JOURNAL ARTICLE
RANDOMIZED CONTROLLED TRIAL

Combined prolonged-release oxycodone and naloxone improves bowel function in patients receiving opioids for moderate-to-severe non-malignant chronic pain: a randomised controlled trial

O Löwenstein, P Leyendecker, M Hopp, U Schutter, P D Rogers, R Uhl, S Bond, W Kremers, T Nichols, B Krain, K Reimer
Expert Opinion on Pharmacotherapy 2009, 10 (4): 531-43
19243306

BACKGROUND: This randomised, double-blind, double-dummy, parallel-group multicentre study assessed the impact of a total daily dose of 60-80 mg oral oxycodone prolonged-release (PR)/naloxone PR (OXN PR) as fixed-ratio combination for patients with opioid-induced constipation (OIC) having moderate-to-severe, non-malignant pain.

METHODS: During pre-randomisation patients receiving opioids for moderate-to-severe non-malignant pain were converted to oxycodone PR (OXY PR) and titrated to an effective analgesic dose. During randomisation 265 patients on a stable OXY PR dose (60-80 mg/day) and with OIC were included in the full analysis population to receive OXN PR or OXY PR alone. Primary outcome was improvement in symptoms of constipation as measured by the Bowel Function Index (BFI). Secondary/exploratory outcomes examined analgesic efficacy and other bowel function parameters.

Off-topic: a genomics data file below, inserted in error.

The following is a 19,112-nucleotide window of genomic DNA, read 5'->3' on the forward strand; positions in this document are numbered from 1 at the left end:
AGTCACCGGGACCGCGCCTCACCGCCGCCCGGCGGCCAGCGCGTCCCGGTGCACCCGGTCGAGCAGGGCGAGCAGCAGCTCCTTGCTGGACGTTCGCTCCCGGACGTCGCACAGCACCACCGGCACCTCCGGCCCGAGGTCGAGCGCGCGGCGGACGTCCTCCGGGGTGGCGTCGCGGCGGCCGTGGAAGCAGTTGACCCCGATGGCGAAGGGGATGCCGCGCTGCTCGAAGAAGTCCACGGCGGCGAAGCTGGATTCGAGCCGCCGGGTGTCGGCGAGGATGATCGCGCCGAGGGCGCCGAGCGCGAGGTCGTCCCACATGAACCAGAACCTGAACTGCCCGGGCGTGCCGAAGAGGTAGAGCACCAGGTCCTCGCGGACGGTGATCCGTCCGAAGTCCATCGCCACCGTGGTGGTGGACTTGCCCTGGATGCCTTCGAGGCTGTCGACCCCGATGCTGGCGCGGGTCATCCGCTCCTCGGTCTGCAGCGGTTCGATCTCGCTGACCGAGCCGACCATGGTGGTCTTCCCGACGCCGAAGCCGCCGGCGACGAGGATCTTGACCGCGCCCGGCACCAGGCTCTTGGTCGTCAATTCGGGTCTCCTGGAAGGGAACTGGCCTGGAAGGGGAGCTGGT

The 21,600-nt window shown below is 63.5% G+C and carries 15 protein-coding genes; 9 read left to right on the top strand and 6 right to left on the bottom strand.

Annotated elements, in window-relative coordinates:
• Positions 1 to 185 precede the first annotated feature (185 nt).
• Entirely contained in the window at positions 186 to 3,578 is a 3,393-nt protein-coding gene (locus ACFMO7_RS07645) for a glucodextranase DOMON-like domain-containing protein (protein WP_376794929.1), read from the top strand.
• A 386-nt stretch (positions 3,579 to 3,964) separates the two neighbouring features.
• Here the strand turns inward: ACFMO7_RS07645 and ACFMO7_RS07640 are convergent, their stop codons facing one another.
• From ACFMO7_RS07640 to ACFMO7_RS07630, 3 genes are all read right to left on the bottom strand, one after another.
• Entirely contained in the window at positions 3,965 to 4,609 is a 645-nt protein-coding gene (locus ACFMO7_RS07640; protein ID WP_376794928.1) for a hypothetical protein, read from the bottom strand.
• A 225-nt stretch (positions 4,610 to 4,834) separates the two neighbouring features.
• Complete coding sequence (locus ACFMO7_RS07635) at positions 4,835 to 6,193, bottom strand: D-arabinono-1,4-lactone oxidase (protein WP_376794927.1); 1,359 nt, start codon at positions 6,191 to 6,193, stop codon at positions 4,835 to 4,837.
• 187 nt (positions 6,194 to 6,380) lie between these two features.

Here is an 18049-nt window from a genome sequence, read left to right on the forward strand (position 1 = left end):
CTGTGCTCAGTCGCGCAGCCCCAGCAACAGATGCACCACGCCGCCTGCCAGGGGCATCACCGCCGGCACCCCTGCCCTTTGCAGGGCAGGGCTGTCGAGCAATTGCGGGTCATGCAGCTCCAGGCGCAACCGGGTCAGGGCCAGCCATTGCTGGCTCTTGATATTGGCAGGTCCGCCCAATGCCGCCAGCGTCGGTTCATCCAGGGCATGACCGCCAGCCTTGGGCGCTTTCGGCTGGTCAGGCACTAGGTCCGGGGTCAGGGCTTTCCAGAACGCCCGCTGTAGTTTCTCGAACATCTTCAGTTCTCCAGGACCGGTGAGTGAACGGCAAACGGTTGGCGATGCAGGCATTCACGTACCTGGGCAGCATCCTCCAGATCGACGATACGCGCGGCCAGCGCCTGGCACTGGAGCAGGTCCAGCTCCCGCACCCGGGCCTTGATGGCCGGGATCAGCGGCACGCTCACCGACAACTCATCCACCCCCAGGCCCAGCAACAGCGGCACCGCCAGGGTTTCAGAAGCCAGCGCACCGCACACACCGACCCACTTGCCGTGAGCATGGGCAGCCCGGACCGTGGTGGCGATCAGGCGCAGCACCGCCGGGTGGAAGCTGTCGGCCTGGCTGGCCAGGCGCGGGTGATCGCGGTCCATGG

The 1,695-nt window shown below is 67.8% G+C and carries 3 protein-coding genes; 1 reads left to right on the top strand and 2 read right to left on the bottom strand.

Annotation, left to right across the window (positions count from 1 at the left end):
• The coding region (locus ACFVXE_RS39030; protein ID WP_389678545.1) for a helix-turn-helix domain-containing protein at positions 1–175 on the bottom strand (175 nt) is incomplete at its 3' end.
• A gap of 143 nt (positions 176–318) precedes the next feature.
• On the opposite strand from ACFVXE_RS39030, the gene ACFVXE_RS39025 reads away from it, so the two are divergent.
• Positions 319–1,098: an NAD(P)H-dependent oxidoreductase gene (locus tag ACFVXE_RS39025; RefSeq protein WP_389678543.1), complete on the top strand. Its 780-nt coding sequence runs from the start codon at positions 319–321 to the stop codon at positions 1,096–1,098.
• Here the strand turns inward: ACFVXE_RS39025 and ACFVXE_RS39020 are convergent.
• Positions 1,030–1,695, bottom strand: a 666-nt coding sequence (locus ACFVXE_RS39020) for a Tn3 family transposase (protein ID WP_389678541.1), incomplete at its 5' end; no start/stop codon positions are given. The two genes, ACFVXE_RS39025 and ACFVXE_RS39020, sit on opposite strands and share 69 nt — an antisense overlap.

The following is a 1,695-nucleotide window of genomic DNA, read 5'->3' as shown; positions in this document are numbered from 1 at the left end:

RESULTS: After 4 weeks of treatment, patients receiving OXN PR showed a significant improvement in bowel function compared with those in the OXY PR group (-14.9; 95% CI: -17.9, -11.9; p<0.0001) as measured by BFI which was seen after only 1 week of treatment continuing to the end of the study. After 4 weeks of treatment, patients receiving OXN PR had a median number of 3.0 complete spontaneous bowel movements (CSBM) per week compared with only 1.0 for OXY PR alone. Laxative intake was lower in the OXN PR than the OXY PR group. Furthermore, improvements in bowel function were achieved without loss of analgesic efficacy; pain intensity scores were comparable between the groups and consistent for duration of the study. Most frequently reported adverse events were consistent with those reported for opioid analgesics; no new or unexpected adverse reactions attributable to OXN PR used in higher doses were observed.

CONCLUSION: This study shows that the fixed-ratio combination of OXN PR is superior to OXY PR alone in terms of bowel function, while providing effective equivalent analgesia.

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